Thursday, April 15, 2010

what's up the pike: like the cut of your jib

- Check out this preview of Blake High School's Comedy Night tomorrow, with a performance by Baltimore-based hypnotist Jason Linett, an open mike, and a Last Blake Comic Standing competition They'll also have an open mike and a student stand-up competition with three guest judges, including Blake alumni Dan Reed.

The show starts at 7:30pm; tickets are $8, can be purchased at the door or online, and benefit the Blake PTSA scholarship fund. For more info, e-mail Jack Goble at comedynight at gmail dot com or check out the event's page on Facebook.

- Tonight, the Planning Department's speaker series, ReThink Montgomery, continues this with a discussion on "Infrastructure, featuring panelists Casey Anderson of theWashington Area Bicyclist Association (and a Woodside resident) and planning consultant Richard Layman, who writes Rebuilding Place in the Urban Space. The show starts at 7:30pmat 8787 Georgia Avenue in Downtown Silver Spring.

- If you haven't read this week's Gazette, go out to your driveway and fish it out from underneath the car. Both Good Eatin' and Maryland Politics Watch sing the praises of this week's issue and its triple-header of stories on Wheaton's nascent revitalization. If you're thinking that the 'Wheat needs some big office anchor like Discovery Communications to turn around, I give an explanation why that might not be the case.

- Construction starts on the new White Oak Recreation Center later this month! The new facility on April Lane near Lockwood Drive, will also include a skate spot - meaning that with the forthcoming Woodside Park skate spot, East County kids could have a busy summer. And neighborhood adults are unusually giddy about the possibilities:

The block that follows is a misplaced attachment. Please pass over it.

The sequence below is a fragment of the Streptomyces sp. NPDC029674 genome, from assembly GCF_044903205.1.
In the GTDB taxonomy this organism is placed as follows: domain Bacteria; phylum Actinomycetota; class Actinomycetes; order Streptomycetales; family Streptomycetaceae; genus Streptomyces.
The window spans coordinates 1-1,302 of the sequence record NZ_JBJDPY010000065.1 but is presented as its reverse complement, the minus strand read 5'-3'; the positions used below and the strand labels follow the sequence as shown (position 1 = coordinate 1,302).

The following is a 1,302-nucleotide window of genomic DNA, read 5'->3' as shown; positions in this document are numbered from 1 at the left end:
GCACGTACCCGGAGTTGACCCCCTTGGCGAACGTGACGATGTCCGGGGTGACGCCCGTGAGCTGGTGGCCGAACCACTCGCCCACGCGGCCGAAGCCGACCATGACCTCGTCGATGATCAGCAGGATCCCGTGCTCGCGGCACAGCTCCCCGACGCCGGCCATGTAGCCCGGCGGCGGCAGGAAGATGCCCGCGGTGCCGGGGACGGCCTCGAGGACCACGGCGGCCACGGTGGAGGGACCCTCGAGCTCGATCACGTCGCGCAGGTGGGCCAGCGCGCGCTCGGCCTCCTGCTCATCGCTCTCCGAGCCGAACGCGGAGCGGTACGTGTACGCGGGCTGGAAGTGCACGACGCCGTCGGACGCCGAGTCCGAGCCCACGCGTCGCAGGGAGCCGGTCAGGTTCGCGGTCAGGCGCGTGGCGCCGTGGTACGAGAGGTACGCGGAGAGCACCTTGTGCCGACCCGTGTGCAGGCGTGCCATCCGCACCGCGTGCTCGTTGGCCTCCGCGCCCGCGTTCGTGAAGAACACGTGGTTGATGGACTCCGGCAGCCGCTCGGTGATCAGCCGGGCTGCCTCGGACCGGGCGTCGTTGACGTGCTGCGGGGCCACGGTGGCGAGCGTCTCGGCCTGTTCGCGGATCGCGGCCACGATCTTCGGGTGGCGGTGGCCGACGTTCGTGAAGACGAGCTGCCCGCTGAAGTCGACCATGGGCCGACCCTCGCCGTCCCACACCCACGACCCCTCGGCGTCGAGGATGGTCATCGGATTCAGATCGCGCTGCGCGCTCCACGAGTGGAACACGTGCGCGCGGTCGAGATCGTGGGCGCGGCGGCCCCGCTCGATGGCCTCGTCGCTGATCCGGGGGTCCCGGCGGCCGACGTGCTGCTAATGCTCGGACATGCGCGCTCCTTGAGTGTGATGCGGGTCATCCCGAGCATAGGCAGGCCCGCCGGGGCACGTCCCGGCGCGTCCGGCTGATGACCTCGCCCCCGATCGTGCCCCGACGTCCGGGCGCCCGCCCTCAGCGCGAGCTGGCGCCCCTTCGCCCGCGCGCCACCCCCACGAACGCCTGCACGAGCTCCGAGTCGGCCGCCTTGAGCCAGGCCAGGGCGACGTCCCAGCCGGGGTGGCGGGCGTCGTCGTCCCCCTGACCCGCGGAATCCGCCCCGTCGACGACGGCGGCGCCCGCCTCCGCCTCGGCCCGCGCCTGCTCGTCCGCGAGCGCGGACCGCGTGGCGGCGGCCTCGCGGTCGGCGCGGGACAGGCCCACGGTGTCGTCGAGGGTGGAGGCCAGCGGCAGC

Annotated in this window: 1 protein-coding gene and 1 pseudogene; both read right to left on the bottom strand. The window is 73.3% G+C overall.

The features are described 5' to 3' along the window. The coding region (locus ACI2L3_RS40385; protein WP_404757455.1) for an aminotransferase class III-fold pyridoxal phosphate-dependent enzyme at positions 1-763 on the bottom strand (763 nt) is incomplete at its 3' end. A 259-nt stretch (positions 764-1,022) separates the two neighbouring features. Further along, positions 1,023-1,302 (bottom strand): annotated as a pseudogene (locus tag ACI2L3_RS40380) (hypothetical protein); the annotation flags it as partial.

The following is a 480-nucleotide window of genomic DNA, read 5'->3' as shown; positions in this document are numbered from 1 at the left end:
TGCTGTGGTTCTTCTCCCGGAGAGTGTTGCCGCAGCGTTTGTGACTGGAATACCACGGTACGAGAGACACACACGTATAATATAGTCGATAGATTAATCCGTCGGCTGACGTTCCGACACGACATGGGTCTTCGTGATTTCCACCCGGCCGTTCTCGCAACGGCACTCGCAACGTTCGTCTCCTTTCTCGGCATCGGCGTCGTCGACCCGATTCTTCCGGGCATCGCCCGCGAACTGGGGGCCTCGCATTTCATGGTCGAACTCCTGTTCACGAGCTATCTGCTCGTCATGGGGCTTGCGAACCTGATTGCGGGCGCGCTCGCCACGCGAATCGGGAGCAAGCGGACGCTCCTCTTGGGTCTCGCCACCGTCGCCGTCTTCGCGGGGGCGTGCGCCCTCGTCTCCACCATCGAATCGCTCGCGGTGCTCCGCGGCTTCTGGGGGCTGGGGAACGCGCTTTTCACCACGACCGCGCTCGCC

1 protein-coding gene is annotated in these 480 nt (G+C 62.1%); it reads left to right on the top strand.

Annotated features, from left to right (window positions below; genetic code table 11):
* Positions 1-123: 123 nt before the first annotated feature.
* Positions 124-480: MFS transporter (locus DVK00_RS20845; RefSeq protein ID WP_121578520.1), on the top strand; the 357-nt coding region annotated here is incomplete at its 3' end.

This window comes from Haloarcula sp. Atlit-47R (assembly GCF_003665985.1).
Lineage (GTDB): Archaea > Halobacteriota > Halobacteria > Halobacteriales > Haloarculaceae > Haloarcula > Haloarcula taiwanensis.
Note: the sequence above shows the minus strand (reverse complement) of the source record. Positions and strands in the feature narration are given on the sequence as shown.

White Oak resident Germaine Ferrall has no kids of her own, but was one of the major proponents for a skate spot at the new recreation center. "We have too many multifamily buildings in a very small area," she said. "It's very compressed. ... And where can these children go? If we don't have the facilities for them, they'll start to look for other distractions. So I think the more we do for the kids, the less chance they'll get in trouble."

- I know y'all have been waiting a while to hear my big announcement, so it shouldn't be any trouble to come back here at TWELVE O'CLOCK NOON!!! and find out what it is. See you soon!


Casey A said...

I really appreciate the plug for the bike event with Richard Layman and me, but now the pressure is really on! Better get back to those last-minute revisions to my powerpoint slides . . .

dave in wheaton said...

The redevelopment story in the Gazette was the same one they run every other month or so. Quote from Sandra Talent about Wheaton being ripe for redevelopment. Then 10 paragraphs walking back that notion with the same old laments about multiple property owners and lack of residents and/or office space. Conclusion - it might happen and it might not. This is news?

Particularly strange is no mention whatsoever of the Safeway site that DCMUD wrote about a few days ago. How can this be omitted from this article? And no new info about how the Request for Qualifications process is coming along.

However, the Greenhill article was interesting. This sentence from a Gazette article about the Anchor Inn site (Aug., 2006) says it all:

That’s what Greenberg had in mind last month when he told the council that his ‘‘four grandchildren, with a fifth on the way, will deal with [the Anchor Inn site] on their schedule” unless the zone was amended to allow taller development without review.

I believe Greenhill is a big part of the problem with the pace of redevelopment in Wheaton. His grandchildren are provided for. This is a company that buys property and waits for other more visionary developers to do the heavy lifting. Then, when others have pulled up the market he reaps the rewards. Look at the portfolio in Bethesda. Most of it is in the Woodmont triangle. There are big plans for much of this neighborhood except the block owned by Greenhill. He will just sit on these underdeveloped parcels for as long as it takes for the rest of the neighborhood to rise up around it. At the risk of some hyperbole - a classic slumlord. With Greenhill sitting on 25% of the CBD in Wheaton it might take another 20 years - just in time for his grandkids to take over. And in the meantime the community suffers.